On Greg King

I met Greg King when he was the guest speaker at a Wintec lunch, a grand occasion held in a room overlooking the beautiful, broad, slow Waikato River. King spoke at length and without notes. He had a way of pausing and peering at the audience, no doubt gauging, with minute and professional sensitivity, the effect of his words. He was a mass of contrasts; he managed to look melancholy and at the same time amused; he was jovial, funny, wry, serious.
His use of language was eerily familiar to me. Once, long ago, I lived with a criminal lawyer whose verbalising was strikingly like Greg King's: quaint, Dickensian, articulate and persuasive yet studded with grammatical inaccuracies and malapropisms. I remember a postcard from my lawyer that announced, "I am here in Venice, amidst the pageantry." My favourite Greg King line was his similarly dramatic cri de coeur on behalf of Ewan McDonald, "Why? Why, in the realms of Christendon (sic) would my client do that?"

If you were quoting King you'd be using sic quite a lot; language was his tool and he used it with exuberance and gusto. He didn't let rules of grammar get in his way but rode over them in his enthusiasm and passion for the cause. You can see why everyone ended up liking him, or most people did – those who weren't the anonymous messengers who sent him late-night abuse, people who emailed to say, "You defend the scumbags. You are scum." He described these critics, miming the tipping up of a glass, "I picture them late at night hunched over their screens, drinking, drinking." He wasn't troubled by them, he was amused. If he could be bothered, he said, he had humorous exchanges with them, poking wry fun.
After the lunch I said, "Listening to him you think he's a tough guy: solid, funny, hard as nails, but then you look at his eyes." Intense, melancholy, acute, they were the eyes of a very sensitive person indeed.
I sought him out after his speech. I wanted to ask him about the Sensible Sentencing Trust. He had described his relationship with the Trust's leader, Garth McVicar, a man I've always regarded as little more than an unqualified (in both senses of the word) social menace. Greg King had taken an interesting tack with the populist agitator: he had befriended him. He'd also befriended other members of the Trust, and was "working with them to find common ground." This seemed to me, possibly, a piece of genius. He had, he said, managed to move the Trust from some of its more extreme views. (Garth McVicar was once a fan of chain gangs.)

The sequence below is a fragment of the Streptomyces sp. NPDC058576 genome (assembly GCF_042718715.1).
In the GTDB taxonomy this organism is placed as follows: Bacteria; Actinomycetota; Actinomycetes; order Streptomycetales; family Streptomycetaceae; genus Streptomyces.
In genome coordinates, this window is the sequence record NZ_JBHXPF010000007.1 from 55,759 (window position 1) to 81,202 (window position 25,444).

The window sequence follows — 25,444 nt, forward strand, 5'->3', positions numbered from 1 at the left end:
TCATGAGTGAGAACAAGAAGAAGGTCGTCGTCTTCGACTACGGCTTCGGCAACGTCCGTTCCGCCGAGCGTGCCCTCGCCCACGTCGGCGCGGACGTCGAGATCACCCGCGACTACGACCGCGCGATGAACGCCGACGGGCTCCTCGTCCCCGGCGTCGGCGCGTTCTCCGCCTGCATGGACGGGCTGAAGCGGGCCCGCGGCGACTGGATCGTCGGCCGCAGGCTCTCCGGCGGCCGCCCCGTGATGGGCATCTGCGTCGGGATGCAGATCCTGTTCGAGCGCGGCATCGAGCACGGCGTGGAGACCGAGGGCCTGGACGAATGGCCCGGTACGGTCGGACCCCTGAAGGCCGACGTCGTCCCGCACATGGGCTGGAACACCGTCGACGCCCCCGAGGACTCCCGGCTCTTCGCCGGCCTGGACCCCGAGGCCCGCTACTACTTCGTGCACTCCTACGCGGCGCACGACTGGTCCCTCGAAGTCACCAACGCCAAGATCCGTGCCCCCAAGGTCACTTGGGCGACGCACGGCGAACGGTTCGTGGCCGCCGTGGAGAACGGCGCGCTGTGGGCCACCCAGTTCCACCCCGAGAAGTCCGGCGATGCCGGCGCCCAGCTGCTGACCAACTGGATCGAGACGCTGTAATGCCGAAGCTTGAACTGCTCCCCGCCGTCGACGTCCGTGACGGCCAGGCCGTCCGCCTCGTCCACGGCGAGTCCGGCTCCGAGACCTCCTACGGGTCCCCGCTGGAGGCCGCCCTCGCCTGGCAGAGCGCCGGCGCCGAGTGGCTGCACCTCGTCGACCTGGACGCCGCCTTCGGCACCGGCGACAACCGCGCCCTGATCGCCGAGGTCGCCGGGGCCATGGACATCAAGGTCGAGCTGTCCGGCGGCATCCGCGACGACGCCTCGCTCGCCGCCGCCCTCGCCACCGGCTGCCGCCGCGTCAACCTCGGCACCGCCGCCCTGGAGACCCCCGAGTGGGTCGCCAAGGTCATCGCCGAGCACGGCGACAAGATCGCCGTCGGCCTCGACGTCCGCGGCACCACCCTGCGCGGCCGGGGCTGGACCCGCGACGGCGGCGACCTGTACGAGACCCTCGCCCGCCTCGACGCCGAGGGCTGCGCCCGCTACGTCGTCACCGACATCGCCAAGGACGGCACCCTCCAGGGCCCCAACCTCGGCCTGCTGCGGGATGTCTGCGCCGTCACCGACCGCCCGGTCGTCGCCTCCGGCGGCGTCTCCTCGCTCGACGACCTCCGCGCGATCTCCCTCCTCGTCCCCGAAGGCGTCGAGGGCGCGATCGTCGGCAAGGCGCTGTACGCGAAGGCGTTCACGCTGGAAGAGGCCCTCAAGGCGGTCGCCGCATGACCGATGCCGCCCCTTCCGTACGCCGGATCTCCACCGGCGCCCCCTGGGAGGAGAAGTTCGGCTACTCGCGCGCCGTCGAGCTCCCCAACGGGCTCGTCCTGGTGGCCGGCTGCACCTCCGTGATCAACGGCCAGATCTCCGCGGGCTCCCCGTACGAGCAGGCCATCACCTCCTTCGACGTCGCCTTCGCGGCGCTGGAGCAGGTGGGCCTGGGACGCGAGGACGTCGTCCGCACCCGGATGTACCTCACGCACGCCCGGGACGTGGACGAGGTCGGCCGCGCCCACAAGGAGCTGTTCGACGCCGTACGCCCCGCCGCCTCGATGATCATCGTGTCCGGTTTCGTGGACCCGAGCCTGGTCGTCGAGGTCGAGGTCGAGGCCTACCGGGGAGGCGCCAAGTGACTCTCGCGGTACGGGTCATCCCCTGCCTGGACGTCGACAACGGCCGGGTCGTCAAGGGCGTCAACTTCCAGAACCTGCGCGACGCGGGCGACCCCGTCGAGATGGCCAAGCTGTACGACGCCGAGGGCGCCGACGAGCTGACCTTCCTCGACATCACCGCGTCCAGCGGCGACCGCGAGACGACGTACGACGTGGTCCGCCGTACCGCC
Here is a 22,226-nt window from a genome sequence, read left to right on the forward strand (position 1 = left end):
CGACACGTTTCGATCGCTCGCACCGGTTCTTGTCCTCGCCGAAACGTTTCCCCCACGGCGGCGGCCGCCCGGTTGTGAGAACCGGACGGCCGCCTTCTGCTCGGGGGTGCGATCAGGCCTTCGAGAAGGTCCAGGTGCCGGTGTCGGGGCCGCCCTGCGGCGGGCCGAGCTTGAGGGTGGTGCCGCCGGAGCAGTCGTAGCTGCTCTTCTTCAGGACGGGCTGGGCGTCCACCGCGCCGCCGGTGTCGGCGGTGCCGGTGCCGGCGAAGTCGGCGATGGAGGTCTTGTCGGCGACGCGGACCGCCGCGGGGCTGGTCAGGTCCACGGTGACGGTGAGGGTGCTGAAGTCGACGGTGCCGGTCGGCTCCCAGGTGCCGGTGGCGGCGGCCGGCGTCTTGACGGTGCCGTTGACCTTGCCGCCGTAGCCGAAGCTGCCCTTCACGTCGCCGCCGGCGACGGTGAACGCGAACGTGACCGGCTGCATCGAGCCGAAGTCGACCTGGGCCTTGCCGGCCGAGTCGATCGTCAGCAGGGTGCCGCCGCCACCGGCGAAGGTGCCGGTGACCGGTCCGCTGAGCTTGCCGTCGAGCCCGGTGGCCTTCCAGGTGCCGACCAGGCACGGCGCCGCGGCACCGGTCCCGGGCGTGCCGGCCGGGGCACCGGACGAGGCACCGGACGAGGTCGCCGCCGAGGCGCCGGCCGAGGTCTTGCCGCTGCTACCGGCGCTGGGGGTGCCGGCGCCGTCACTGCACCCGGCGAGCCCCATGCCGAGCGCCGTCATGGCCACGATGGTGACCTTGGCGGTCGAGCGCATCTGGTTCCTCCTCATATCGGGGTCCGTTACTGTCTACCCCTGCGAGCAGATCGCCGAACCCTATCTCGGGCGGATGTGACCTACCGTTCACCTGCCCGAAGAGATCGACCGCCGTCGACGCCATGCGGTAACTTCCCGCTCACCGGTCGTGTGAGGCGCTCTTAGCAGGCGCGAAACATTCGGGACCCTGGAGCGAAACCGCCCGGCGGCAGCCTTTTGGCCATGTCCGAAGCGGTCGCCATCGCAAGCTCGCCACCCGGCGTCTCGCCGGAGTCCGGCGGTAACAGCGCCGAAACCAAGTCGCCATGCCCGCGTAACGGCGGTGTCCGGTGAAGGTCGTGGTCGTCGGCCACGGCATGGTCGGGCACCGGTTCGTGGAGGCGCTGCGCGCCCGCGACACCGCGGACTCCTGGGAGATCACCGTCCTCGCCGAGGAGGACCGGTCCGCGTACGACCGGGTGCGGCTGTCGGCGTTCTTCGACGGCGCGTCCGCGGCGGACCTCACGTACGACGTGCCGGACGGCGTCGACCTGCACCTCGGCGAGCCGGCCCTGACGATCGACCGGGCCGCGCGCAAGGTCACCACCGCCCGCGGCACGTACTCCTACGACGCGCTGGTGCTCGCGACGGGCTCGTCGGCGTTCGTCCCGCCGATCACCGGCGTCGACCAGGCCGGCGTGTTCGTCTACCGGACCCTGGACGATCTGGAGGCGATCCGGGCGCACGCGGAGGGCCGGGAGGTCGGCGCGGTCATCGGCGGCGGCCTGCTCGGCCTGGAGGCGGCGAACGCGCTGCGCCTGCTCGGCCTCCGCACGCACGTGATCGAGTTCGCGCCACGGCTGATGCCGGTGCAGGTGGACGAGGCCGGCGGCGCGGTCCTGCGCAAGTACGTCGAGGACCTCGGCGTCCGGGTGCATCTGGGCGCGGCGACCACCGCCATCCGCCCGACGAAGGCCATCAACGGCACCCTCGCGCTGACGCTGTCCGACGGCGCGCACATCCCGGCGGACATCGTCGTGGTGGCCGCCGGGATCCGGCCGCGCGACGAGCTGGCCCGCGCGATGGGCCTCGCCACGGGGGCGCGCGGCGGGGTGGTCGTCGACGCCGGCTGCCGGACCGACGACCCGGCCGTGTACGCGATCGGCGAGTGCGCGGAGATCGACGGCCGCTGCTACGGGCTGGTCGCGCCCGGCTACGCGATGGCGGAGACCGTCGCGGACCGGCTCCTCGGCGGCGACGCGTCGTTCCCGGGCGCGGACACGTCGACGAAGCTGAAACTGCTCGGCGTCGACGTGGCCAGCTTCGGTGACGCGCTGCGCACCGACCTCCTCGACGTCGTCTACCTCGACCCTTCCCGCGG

Out on the balcony looking over the Waikato I asked him, "Do you think Garth might wake up one day and wonder where the old Garth has gone?" King laughed. I said, "Is that the aim?" He laughed again and made a face, and a hundred thoughts came into my head about him: He knows exactly what I'm saying, he's a politician through and through, he's psychologically acute, he's devilishly clever, he's supping with the Sensible Sentencing devil and is going to need a very long spoon. In one glance he conveyed complexity, humour and power of personality – and his heart was in the right place. He was humane about his clients, was willing to use all his energy to help them. He was too classy to complain about the late night hate emails, too intellectual to do anything but smile at those who said he was "defending scumbags and was therefore scum." He had a keen sense of a joke and an original imagination too. I felt very pleased to have met him.
The following week I thought of sending him an email referring to our conversation and suggesting he needed a long spoon, but hesitated at the idea it might seem a bit suggestive. I could imagine the reply: "Actually, I have an enormously long spoon." I wish I'd sent the email. (I seem to regret not sending emails just marginally more often than I regret having sent them.) How grotesque it was that a few weeks later, he was dead. The first thing I did was go to Google images and look at pictures of his face. It was all in the eyes: high intelligence, depth and vulnerability too. They could have been the eyes of a very shy person, yet he didn't seem shy at all. You could see the intensity – he must have felt intensely, he must have suffered intensely, and what you wish is that he could have held on, survived whatever it was that had laid him low, and carried on, for his sake and for the sake of us all.
First Published in Metro Magazine